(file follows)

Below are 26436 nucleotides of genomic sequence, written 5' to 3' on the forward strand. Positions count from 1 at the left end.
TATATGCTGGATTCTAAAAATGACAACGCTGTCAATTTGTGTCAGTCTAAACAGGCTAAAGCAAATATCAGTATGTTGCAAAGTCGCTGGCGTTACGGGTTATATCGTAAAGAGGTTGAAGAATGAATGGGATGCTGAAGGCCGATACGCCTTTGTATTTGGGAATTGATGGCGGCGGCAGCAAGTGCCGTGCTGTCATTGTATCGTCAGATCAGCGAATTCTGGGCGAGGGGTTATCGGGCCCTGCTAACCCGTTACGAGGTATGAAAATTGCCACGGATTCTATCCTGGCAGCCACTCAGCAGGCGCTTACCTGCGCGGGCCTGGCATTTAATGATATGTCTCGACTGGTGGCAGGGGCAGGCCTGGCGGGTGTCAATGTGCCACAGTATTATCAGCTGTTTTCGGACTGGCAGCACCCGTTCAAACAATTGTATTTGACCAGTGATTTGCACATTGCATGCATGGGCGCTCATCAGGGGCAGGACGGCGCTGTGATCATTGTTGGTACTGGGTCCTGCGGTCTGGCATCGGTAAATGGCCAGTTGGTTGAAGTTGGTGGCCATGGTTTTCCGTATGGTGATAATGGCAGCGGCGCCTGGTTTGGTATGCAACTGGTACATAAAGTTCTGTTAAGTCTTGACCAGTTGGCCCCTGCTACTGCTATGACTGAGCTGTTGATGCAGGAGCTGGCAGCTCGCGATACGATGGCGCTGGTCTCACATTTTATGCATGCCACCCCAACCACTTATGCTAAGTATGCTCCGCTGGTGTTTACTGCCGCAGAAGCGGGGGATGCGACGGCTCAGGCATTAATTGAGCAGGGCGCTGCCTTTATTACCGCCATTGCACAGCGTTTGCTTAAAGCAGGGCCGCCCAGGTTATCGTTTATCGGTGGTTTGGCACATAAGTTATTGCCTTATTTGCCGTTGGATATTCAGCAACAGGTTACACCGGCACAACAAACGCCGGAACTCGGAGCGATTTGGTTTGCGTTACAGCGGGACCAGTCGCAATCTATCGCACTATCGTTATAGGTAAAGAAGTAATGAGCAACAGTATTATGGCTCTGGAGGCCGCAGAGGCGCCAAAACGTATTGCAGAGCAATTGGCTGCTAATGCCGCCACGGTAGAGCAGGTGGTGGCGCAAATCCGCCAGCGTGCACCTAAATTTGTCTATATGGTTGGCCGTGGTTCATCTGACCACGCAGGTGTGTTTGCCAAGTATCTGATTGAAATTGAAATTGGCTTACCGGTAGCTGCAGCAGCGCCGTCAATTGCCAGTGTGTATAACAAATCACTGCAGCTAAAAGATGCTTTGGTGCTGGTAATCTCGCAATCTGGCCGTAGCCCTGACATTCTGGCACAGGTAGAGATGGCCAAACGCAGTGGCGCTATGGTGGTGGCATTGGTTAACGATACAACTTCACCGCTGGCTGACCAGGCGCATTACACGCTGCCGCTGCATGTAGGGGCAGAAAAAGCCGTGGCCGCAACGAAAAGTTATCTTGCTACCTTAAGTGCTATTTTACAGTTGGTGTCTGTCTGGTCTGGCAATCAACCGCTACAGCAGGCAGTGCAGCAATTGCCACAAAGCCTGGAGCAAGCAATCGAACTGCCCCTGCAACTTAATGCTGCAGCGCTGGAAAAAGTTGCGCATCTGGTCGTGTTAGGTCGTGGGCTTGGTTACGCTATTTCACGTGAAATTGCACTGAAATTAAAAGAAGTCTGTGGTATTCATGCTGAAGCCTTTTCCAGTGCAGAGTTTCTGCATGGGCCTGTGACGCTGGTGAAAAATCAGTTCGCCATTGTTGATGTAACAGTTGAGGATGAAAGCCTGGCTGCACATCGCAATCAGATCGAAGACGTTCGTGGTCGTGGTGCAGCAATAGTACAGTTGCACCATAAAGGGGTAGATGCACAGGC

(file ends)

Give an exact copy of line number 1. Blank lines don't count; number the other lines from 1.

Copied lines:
Below are 26436 nucleotides of genomic sequence, written 5' to 3' on the forward strand. Positions count from 1 at the left end.